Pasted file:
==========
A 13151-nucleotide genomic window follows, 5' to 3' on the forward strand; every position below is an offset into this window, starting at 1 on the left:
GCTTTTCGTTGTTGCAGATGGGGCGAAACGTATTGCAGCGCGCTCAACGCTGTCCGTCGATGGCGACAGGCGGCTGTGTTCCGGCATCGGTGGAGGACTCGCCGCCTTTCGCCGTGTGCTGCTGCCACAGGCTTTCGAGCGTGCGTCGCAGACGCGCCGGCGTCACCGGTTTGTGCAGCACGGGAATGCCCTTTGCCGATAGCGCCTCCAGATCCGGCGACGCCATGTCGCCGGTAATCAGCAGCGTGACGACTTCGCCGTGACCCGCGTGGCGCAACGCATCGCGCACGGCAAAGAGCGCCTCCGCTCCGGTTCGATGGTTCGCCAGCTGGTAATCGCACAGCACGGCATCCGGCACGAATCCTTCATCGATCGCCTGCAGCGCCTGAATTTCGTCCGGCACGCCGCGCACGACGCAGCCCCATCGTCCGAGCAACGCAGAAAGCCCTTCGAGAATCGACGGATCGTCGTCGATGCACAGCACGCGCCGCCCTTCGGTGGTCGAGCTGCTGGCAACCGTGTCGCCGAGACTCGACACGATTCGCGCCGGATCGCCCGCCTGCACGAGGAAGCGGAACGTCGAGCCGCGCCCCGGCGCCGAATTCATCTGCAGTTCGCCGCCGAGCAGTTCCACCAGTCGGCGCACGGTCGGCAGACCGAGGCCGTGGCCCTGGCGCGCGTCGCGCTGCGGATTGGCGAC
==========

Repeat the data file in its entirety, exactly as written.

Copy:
A 13151-nucleotide genomic window follows, 5' to 3' on the forward strand; every position below is an offset into this window, starting at 1 on the left:
GCTTTTCGTTGTTGCAGATGGGGCGAAACGTATTGCAGCGCGCTCAACGCTGTCCGTCGATGGCGACAGGCGGCTGTGTTCCGGCATCGGTGGAGGACTCGCCGCCTTTCGCCGTGTGCTGCTGCCACAGGCTTTCGAGCGTGCGTCGCAGACGCGCCGGCGTCACCGGTTTGTGCAGCACGGGAATGCCCTTTGCCGATAGCGCCTCCAGATCCGGCGACGCCATGTCGCCGGTAATCAGCAGCGTGACGACTTCGCCGTGACCCGCGTGGCGCAACGCATCGCGCACGGCAAAGAGCGCCTCCGCTCCGGTTCGATGGTTCGCCAGCTGGTAATCGCACAGCACGGCATCCGGCACGAATCCTTCATCGATCGCCTGCAGCGCCTGAATTTCGTCCGGCACGCCGCGCACGACGCAGCCCCATCGTCCGAGCAACGCAGAAAGCCCTTCGAGAATCGACGGATCGTCGTCGATGCACAGCACGCGCCGCCCTTCGGTGGTCGAGCTGCTGGCAACCGTGTCGCCGAGACTCGACACGATTCGCGCCGGATCGCCCGCCTGCACGAGGAAGCGGAACGTCGAGCCGCGCCCCGGCGCCGAATTCATCTGCAGTTCGCCGCCGAGCAGTTCCACCAGTCGGCGCACGGTCGGCAGACCGAGGCCGTGGCCCTGGCGCGCGTCGCGCTGCGGATTGGCGAC